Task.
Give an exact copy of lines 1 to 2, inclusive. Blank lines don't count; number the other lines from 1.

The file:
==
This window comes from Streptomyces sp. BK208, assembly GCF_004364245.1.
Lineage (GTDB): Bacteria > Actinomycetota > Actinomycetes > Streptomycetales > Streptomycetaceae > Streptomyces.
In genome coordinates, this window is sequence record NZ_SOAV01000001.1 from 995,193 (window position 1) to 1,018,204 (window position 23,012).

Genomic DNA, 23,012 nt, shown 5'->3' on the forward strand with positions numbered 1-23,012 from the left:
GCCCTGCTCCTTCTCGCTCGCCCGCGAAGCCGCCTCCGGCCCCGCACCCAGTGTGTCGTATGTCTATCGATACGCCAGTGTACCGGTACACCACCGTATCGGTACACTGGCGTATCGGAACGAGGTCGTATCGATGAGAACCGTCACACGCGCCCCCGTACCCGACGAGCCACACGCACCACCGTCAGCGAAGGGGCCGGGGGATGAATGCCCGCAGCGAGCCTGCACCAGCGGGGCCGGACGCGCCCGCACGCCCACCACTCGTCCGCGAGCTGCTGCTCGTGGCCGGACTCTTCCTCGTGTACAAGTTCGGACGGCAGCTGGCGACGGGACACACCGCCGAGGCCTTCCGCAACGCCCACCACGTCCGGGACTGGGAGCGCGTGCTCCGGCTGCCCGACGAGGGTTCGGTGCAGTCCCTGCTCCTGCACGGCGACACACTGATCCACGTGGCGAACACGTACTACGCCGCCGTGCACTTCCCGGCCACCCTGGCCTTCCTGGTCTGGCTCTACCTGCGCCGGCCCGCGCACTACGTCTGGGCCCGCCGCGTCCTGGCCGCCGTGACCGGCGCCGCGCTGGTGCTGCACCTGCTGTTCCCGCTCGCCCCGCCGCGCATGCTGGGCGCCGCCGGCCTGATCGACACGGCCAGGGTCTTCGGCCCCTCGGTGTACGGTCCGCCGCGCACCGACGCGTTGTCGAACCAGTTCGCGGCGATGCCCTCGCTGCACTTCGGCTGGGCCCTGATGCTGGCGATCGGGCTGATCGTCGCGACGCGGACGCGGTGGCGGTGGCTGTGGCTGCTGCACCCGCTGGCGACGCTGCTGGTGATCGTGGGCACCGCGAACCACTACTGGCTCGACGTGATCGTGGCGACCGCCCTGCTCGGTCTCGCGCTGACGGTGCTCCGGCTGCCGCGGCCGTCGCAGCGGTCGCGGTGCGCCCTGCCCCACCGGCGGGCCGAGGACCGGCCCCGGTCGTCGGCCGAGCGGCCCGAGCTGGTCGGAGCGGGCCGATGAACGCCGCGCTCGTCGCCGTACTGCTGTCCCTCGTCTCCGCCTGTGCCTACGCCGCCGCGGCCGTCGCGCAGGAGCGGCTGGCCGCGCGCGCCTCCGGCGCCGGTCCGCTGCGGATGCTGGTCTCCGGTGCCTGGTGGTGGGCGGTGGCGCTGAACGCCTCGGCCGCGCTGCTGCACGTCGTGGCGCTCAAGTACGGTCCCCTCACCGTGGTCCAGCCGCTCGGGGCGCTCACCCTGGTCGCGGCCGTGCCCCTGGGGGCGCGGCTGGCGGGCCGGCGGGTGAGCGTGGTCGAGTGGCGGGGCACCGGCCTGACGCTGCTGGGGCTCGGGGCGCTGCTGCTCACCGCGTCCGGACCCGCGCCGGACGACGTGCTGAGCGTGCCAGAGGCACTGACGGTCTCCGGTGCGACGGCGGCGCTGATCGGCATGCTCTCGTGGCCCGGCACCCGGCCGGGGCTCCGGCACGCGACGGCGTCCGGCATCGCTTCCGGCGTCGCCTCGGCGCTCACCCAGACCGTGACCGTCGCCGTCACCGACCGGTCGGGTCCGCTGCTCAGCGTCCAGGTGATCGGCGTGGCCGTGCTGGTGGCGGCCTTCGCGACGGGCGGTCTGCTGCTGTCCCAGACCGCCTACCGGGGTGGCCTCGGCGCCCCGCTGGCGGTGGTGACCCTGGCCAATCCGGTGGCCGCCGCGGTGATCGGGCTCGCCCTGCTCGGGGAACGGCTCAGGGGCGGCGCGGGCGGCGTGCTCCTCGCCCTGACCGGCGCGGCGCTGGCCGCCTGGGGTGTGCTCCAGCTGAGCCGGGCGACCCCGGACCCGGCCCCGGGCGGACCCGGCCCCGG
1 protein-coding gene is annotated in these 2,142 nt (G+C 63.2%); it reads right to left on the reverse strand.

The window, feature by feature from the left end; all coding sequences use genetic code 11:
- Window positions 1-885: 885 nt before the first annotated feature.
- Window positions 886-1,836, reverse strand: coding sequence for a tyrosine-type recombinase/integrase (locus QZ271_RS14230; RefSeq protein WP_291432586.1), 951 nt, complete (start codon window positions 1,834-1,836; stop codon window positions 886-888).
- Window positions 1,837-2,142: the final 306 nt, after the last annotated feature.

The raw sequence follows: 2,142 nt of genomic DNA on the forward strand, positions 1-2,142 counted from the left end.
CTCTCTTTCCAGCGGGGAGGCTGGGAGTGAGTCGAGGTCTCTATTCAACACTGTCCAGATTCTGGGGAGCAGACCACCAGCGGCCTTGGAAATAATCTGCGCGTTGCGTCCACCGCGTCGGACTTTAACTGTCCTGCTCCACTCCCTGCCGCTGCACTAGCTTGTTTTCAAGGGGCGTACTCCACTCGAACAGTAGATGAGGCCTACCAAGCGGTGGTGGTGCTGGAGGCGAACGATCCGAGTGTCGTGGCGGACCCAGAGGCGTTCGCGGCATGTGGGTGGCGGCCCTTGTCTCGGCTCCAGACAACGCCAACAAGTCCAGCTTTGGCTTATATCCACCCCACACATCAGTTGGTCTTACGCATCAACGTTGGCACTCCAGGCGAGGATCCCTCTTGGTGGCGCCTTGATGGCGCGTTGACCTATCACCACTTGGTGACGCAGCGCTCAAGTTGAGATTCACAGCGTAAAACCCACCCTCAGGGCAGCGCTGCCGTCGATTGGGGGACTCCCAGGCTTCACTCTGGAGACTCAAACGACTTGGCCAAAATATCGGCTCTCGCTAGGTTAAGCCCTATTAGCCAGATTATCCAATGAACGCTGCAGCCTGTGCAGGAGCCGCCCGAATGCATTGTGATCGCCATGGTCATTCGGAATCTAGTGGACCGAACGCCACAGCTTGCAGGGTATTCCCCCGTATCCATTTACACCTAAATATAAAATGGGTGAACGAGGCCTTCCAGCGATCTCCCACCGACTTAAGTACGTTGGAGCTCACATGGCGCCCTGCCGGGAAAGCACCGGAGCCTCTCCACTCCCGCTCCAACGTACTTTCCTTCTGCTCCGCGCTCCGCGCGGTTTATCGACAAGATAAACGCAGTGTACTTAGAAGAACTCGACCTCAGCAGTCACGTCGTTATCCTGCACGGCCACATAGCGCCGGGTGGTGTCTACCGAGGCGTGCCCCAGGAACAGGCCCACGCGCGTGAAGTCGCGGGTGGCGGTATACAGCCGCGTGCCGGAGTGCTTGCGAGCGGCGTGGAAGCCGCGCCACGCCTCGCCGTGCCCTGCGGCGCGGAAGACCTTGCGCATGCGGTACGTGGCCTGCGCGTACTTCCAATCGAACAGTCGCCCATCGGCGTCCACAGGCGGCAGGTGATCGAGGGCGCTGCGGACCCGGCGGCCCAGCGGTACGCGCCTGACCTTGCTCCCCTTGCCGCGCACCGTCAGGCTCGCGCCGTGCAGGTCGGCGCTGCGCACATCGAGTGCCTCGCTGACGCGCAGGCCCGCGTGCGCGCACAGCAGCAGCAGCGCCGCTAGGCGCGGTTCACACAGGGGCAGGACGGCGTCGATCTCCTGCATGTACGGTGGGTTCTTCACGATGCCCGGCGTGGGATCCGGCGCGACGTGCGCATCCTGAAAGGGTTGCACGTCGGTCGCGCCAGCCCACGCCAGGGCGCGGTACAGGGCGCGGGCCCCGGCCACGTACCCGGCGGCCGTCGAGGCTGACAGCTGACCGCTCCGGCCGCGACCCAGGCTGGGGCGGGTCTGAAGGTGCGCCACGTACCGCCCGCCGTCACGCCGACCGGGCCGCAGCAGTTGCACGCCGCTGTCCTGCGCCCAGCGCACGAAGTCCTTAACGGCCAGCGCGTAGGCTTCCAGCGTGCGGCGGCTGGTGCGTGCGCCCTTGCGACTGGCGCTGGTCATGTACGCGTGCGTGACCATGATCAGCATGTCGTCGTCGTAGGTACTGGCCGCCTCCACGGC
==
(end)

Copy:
This window comes from Streptomyces sp. BK208, assembly GCF_004364245.1.
Lineage (GTDB): Bacteria > Actinomycetota > Actinomycetes > Streptomycetales > Streptomycetaceae > Streptomyces.